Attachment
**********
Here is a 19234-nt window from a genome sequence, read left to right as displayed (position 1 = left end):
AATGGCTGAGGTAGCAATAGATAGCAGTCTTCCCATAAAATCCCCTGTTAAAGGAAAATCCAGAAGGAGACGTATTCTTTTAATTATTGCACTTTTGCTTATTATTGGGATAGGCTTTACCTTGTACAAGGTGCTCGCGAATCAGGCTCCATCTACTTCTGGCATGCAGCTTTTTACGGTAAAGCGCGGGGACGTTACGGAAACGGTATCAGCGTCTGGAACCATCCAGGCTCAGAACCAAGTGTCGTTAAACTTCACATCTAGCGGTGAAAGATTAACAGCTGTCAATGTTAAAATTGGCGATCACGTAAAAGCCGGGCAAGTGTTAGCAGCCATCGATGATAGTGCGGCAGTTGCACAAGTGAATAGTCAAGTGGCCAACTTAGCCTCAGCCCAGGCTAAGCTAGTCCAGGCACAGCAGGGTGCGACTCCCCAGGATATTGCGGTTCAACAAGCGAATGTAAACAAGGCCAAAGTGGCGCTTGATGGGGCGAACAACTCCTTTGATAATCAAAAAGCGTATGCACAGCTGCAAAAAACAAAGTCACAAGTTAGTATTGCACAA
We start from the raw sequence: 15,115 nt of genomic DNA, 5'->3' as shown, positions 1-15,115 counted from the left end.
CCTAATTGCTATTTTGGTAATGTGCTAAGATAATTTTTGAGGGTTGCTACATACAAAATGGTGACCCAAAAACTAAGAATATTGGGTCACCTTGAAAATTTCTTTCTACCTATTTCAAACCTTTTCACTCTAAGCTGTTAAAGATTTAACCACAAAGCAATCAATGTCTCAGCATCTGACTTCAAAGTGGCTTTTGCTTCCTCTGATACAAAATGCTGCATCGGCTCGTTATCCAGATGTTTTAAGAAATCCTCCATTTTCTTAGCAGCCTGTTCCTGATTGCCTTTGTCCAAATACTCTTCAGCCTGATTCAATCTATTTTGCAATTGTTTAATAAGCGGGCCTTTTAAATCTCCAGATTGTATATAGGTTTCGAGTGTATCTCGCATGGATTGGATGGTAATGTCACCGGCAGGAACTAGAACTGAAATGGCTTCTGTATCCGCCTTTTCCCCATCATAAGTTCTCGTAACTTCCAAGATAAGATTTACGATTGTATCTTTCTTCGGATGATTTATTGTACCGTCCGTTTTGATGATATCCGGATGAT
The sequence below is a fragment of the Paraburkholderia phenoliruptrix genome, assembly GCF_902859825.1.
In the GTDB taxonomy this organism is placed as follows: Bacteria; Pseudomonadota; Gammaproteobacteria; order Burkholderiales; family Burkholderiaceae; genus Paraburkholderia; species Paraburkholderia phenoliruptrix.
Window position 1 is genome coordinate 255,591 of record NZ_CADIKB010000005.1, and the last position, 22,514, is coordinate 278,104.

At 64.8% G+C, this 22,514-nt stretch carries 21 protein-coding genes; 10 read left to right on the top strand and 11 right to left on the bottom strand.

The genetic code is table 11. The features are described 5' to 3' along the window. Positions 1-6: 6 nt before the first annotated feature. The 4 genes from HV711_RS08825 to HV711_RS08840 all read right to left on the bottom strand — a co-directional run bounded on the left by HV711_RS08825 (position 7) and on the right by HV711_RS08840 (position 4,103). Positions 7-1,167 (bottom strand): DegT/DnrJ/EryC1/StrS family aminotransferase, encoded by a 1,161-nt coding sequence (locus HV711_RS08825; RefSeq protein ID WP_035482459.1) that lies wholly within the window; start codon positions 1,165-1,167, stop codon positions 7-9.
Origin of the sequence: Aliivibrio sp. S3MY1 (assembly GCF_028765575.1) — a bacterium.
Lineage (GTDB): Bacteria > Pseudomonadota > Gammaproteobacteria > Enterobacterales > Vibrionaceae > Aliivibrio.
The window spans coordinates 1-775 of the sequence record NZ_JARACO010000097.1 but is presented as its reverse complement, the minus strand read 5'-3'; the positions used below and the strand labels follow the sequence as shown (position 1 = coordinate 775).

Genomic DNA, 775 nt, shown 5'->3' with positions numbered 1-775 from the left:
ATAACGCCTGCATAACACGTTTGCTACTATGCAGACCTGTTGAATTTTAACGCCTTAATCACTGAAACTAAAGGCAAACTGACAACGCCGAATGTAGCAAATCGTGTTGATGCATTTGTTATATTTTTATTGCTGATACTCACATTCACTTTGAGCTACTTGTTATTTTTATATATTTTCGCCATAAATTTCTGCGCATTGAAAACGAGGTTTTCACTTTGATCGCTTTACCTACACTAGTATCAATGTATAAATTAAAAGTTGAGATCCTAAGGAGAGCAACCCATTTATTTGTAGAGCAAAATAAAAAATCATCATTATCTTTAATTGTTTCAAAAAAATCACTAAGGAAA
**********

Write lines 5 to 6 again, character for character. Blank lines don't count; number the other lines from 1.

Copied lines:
The sequence below is a fragment of the Paraburkholderia phenoliruptrix genome, assembly GCF_902859825.1.
In the GTDB taxonomy this organism is placed as follows: Bacteria; Pseudomonadota; Gammaproteobacteria; order Burkholderiales; family Burkholderiaceae; genus Paraburkholderia; species Paraburkholderia phenoliruptrix.